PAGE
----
I don’t like lists. I don’t mean grocery shopping lists, those are handy. The ones I don’t care for are music lists that seem to be floating around in the ether endlessly each time some pseudo-authoritative figure, magazine, webzine, fanzine has an urge to share with the world the top, best, most, worst (name your genre) songs, albums, recordings, performances ever. Rarely these lists include phrases like ‘In my opinion’ or ‘My personal favorite’. These lists are here today, gone tomorrow, and at best spark some useless discussion where folks try to replace or rearrange the list to accommodate each reader’s preference. Even worse, today’s short attention spans drive ever-shorter lists, reaching the pinnacle – lists of one. The best singer/band/guitarist/drummer/song/yodeler. Just one. Why listen to all the rest then? Rest assured, no lists on this blog. But if someone held a gun to my head demanding that I blurt out my ten desert island albums or else be locked in a room listening to Kenny G all day, I think that Talk Talk’s Spirit of Eden would be one of them.
Mark Hollis must be one of the biggest enigmas in music history. In the beginning of the 80s he released with his band Talk Talk great pop albums that yielded hits such as Today, It’s My Life and Such A Shame, all with unusual accompanying music videos. Sharp-eyed listeners and viewers could notice that behind what seemed like another synth band was a smart and unique musician who reluctantly filled the role of a pop star required in the MTV age. The real story started to unfold with the release of The Colour of Spring, an excellent transitional album that employed many acoustic instruments and a larger palette of sounds. Some of the songs on that album, such as April 5th and Chameleon Days, indicated that there is a lot more to the band than good synth-based songs. Hollis was listening at that time to modern classical music and composers such as Bartok and Debussy. He loved the abstract nature of their compositions and revealed that the use of synths in Talk Talk’s first two albums was only a necessity to reduce recording costs in order to realize rich orchestrated songs. The Colour of Spring was a big success for Talk Talk, producing the hits Living in Another World and Life’s What You Make It.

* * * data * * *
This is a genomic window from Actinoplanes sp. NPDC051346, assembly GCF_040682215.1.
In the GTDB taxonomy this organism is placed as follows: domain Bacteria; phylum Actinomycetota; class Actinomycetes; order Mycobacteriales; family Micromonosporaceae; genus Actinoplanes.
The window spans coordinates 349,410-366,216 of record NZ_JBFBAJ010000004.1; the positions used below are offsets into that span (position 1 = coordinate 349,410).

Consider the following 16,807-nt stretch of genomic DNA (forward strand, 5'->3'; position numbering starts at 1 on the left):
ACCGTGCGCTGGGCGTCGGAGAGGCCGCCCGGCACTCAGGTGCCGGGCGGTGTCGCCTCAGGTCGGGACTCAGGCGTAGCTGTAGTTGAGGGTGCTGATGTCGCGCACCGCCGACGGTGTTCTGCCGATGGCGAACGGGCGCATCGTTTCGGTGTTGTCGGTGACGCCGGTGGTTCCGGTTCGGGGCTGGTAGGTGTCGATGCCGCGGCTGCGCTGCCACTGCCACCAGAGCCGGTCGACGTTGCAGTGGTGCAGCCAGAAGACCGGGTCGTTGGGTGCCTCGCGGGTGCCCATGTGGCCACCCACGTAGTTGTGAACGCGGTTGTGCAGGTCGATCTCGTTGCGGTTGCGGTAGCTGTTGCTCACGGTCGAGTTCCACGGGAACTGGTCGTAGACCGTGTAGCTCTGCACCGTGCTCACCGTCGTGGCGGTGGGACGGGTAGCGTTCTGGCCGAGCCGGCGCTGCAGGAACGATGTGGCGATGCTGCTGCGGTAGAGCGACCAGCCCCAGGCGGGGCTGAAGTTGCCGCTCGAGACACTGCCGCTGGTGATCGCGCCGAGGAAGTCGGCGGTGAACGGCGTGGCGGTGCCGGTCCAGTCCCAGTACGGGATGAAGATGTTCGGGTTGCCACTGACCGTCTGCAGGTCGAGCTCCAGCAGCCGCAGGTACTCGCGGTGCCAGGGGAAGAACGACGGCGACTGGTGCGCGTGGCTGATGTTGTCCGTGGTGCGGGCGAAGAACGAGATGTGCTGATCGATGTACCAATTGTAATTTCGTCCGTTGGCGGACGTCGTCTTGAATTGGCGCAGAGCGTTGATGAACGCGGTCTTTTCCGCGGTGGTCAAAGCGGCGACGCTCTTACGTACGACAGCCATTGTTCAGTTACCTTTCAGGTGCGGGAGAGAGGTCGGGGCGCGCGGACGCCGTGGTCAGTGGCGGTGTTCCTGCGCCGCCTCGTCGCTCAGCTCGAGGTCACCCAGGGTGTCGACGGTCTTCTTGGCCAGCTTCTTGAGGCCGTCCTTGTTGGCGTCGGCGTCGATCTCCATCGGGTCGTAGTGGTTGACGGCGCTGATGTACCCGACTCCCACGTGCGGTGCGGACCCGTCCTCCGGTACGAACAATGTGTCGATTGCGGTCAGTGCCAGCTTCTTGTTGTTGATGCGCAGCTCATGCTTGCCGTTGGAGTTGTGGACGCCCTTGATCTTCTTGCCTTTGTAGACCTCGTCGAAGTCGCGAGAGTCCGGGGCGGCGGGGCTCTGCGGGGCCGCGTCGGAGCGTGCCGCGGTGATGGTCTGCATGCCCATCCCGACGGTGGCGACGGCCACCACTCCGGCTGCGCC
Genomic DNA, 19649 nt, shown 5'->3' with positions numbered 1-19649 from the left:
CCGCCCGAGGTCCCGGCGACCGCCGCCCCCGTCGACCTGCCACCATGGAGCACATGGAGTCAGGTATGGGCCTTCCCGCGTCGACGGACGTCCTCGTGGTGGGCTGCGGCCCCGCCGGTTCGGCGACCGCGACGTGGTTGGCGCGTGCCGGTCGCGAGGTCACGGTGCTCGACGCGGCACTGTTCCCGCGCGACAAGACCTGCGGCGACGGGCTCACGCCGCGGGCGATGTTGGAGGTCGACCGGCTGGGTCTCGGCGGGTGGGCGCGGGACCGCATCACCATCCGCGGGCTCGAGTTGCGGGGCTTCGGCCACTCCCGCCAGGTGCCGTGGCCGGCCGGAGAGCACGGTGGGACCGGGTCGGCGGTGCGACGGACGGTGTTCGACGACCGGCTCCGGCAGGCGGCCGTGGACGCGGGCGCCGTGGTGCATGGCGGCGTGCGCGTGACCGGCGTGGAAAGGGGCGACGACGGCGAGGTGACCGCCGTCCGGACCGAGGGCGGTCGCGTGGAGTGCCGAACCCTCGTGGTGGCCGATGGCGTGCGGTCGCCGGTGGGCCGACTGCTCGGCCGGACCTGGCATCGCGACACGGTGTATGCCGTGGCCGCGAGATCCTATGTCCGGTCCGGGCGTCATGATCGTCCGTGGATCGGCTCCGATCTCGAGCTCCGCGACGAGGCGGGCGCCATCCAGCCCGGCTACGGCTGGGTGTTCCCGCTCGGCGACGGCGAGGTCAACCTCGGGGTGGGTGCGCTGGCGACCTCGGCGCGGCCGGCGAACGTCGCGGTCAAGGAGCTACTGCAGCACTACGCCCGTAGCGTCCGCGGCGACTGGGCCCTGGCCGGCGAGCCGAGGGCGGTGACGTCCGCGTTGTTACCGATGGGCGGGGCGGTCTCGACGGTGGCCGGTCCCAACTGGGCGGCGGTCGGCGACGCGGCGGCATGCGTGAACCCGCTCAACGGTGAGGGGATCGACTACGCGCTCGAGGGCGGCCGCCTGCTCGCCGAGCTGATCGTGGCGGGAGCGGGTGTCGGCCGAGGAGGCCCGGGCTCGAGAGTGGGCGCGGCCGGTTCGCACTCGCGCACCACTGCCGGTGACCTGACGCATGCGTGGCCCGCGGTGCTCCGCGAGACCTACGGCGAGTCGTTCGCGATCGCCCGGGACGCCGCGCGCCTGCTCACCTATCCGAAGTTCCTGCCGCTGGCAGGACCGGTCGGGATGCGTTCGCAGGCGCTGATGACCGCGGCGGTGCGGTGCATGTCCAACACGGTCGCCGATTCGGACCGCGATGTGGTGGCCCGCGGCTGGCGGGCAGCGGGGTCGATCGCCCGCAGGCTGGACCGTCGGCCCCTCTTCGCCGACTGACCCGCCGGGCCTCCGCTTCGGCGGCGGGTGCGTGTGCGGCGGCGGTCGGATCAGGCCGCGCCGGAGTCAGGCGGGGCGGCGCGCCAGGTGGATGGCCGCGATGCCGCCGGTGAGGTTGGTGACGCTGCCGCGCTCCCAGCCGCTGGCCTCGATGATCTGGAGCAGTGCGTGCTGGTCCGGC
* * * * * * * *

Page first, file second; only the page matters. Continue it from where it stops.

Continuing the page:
But as different as The Colour of Spring was from their previous records, nothing prepared the music world for their next album, a milestone not only in 80s music, but to many the album that started post-rock. Spirit of Eden, released in 1988, is an album like no other. To me it belongs in the pantheon of albums that showcase a band at the peak of their creativity and using the recording studio as an instrument, much like The Beatles’ Revolver and Pink Floyd’s The Dark Side of the Moon in earlier decades. The band spent months in the studio crafting the songs in a painstaking and slow process. A number of facts led to that radical change in record making. Immediately after the release of The Colour of Spring, the band embarked on a worldwide tour to promote the album with a larger live group of musicians. Hollis commented on that experience: “Originally I thought playing live was the best thing you could ever do. The problem when you hit nine month tours is you’re dealing more with recreating the past than with looking into the future. The other problem when we hit that last tour was that the material was becoming increasingly hard to perform live. So even in that tour in 1986, maybe two thirds of the material was based around the second album rather than the one we’d just finished making. And the other thing: I just think it’s really important if you perform that you actually mentally go where you’ve got to go, and to do that six nights out of seven is extremely wearing. The only way over a period of time I could get to that, was to do a lot of drink. And I don’t think that is a good exercise”. The band was at its peak commercially after the tour and could afford a large budget to record its next album. Spending as much time as needed to create the album seemed like a good idea compared to hitting the road again. And the album had to be different, as Mark Hollis was ever evolving: “More than anything, it was just not wanting to repeat what you’ve done. All the time, you’re getting older and everything and nothing is static. It feels far more bizarre to me that there should be no change. That feels really very weird to me.”
Around that time Hollis was listening to music that influenced his perspective on what music is and the importance of texture and mood. Modern classical composers such as Satie, Debussy and Bartok already put their mark on the aforementioned tracks on The Colour of Spring, but now Miles Davis albums such as Sketches of Spain and In a Silent Way, early 1950s blues and Can’s Tago Mago got into the mix. Quite a wide range of music styles. When Spirit of Eden was released, it could not reach the success of the band’s previous albums, and one obvious reason is that those musical tastes were not only the seed to the album’s sound and style, but they require similar tastes from a listener to appreciate it. Not many of the band’s followers, certainly not most of those who loved them for their synth pop songs, acquired these tastes.
Hollis had a vision for the album, with the idea of bringing various musicians to the studio and with very little direction allowing them to express themselves on their instrument. Later in the process pieces of music would be put together, cutting and splicing the recorded material until they fit together. In essence the process of creating the songs was reversed, and the composition of the tunes was done mostly after the recording was complete. This process required extensive recording and editing time, and for the engineering task Hollis brought in Phill Brown, who was a recording engineer at Island Studios in the early 70s and worked with Hendrix (All Along the Watchtower), Traffic (Dear Mr Fantasy), Bob Marley (No Woman No Cry) and Stomu Yamashta (Go). I highly recommend Phill Brown’s book “Are We Still Rolling?” in which he tells insightful stories from his rich recording career.